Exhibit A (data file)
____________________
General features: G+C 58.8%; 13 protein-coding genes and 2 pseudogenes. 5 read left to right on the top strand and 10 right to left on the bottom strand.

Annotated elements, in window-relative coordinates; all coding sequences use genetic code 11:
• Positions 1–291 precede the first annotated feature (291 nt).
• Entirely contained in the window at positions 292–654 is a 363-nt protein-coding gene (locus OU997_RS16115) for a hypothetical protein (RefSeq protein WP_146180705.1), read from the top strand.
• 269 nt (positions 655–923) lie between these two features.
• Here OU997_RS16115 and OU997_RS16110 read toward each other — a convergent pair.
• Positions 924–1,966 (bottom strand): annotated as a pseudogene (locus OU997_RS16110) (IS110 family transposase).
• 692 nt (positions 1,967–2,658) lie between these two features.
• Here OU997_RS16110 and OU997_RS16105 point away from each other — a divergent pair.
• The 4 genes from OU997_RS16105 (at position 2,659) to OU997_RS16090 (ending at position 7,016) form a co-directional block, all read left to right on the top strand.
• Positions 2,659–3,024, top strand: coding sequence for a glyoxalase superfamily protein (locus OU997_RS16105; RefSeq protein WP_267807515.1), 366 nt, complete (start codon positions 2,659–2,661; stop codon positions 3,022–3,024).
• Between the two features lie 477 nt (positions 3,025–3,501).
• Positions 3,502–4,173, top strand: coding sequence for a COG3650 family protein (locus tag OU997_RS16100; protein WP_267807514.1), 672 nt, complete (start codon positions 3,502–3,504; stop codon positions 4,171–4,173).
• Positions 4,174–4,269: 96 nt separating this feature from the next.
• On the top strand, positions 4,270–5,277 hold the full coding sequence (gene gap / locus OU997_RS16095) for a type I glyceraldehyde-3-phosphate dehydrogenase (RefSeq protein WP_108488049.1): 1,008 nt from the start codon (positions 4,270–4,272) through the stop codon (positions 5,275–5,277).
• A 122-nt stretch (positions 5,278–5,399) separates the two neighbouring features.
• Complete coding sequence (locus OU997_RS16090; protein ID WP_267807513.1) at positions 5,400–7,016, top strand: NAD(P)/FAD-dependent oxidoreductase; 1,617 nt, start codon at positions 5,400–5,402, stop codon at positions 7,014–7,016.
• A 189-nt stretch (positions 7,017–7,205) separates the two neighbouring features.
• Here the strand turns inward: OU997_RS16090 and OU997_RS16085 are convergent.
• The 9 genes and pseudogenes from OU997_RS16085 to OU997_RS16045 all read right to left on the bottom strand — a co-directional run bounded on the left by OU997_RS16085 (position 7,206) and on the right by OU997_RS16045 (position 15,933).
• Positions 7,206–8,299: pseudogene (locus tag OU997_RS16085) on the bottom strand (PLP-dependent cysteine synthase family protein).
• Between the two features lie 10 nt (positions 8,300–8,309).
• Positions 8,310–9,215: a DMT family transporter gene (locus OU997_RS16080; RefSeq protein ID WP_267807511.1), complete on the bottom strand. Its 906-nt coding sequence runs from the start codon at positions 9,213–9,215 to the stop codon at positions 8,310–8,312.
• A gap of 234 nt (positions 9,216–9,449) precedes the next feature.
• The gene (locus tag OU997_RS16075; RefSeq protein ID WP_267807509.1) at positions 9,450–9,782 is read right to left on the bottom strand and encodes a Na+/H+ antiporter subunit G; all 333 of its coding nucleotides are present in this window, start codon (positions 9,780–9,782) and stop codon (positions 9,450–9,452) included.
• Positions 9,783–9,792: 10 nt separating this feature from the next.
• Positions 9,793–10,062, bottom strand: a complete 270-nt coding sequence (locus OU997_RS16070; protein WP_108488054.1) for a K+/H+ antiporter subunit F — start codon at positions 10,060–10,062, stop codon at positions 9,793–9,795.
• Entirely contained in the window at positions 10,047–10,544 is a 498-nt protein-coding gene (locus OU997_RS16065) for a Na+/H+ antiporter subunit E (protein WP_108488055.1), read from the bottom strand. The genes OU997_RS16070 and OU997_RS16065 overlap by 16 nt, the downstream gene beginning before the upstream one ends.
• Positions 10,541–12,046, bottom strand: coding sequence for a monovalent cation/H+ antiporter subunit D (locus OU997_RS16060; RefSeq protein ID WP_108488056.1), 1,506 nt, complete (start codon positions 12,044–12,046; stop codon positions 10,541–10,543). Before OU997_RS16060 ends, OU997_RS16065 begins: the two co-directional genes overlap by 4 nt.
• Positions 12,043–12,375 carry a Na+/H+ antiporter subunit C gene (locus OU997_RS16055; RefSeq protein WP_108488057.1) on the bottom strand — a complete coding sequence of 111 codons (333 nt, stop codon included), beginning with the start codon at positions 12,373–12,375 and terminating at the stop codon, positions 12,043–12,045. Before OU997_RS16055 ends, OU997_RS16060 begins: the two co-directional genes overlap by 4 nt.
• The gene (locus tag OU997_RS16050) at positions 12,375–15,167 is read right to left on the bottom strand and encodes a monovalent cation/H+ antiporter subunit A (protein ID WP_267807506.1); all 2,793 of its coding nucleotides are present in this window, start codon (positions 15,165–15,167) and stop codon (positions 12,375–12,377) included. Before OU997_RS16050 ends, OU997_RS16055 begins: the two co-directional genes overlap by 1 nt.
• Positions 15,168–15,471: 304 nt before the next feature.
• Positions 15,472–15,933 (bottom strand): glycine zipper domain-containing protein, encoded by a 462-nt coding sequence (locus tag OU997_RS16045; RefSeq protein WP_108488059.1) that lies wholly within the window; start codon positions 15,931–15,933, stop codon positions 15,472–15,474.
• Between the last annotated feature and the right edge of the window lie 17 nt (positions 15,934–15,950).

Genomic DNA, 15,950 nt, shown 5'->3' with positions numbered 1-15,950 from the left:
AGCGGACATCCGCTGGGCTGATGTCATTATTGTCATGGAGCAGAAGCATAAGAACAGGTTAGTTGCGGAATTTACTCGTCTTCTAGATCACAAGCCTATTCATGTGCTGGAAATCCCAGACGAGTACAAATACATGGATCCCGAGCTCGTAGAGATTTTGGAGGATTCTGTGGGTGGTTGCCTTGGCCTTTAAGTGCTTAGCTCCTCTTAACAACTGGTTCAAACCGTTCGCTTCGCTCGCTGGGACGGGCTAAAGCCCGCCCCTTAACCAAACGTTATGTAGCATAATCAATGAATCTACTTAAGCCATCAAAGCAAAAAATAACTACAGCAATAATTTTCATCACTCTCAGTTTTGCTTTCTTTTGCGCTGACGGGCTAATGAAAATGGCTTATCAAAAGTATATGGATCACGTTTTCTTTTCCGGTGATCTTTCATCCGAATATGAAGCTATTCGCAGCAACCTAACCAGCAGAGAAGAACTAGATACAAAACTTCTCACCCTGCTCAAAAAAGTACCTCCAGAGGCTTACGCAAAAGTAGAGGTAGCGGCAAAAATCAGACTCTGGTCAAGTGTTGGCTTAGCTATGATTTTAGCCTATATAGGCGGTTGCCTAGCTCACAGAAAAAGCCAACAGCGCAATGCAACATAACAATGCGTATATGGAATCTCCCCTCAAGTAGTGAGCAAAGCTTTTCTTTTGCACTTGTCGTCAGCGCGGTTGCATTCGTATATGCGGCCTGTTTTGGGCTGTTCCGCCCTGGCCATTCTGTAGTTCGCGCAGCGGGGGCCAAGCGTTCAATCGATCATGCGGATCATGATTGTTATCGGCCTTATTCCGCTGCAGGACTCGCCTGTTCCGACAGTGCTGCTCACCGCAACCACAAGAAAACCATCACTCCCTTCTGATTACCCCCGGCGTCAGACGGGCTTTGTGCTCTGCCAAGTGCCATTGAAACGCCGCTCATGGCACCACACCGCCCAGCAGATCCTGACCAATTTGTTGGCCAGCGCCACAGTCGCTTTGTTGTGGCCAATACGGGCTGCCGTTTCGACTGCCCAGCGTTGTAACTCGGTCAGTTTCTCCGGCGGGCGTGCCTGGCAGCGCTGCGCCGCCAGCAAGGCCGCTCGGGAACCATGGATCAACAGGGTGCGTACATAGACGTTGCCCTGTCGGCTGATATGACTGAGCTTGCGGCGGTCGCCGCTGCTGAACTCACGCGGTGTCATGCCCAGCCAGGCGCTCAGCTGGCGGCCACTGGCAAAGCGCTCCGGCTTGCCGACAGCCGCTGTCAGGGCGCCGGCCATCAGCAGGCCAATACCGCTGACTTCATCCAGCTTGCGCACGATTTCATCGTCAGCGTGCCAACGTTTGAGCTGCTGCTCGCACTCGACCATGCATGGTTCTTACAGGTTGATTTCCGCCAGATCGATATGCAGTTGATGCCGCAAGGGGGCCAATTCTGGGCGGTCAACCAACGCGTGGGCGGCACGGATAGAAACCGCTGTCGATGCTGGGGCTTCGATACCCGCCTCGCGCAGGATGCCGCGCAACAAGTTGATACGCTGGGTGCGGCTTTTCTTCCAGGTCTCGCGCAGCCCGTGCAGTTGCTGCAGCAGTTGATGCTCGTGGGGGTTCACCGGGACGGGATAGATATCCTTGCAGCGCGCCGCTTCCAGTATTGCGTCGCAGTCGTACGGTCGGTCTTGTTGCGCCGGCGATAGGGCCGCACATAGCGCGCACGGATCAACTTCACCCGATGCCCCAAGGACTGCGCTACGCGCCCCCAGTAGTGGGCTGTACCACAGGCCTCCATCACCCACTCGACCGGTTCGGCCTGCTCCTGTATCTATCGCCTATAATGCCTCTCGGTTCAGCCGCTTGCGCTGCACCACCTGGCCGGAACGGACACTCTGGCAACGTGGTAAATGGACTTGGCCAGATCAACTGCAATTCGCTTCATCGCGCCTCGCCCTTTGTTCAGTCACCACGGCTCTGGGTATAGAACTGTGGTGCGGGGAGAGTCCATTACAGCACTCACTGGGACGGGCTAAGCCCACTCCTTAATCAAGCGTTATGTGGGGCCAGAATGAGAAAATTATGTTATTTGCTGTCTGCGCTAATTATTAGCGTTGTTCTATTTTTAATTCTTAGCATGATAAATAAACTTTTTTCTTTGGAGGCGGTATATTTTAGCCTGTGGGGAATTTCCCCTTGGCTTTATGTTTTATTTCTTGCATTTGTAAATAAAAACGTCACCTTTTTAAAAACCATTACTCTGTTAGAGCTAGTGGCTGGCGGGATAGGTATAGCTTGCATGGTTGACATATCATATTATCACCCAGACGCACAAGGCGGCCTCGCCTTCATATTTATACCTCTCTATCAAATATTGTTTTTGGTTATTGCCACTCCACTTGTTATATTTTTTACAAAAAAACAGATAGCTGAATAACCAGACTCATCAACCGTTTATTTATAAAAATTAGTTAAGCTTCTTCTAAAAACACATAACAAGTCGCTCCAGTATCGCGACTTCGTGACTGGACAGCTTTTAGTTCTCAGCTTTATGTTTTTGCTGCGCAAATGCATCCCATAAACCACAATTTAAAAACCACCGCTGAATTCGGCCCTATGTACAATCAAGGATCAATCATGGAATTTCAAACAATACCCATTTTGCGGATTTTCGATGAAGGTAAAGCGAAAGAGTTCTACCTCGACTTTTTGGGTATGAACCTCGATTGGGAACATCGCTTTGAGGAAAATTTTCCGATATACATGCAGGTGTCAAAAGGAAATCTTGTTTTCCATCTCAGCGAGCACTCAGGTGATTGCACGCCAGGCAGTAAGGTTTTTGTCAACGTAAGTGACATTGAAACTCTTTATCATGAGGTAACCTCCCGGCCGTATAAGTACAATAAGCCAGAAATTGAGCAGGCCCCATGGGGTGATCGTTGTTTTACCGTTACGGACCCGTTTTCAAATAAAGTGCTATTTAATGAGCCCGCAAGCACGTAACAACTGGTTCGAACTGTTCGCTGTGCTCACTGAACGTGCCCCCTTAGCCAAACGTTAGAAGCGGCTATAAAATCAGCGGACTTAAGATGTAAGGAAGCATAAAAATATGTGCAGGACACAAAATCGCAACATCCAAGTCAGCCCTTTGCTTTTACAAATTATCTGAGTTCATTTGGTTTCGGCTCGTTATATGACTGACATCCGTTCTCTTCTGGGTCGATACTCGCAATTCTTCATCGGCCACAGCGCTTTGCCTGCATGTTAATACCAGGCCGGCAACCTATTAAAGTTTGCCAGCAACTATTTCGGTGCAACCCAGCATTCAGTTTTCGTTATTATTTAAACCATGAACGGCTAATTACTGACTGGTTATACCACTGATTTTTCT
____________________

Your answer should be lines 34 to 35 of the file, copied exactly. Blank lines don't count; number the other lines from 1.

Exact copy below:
• Between the last annotated feature and the right edge of the window lie 17 nt (positions 15,934–15,950).

Genomic DNA, 15,950 nt, shown 5'->3' with positions numbered 1-15,950 from the left: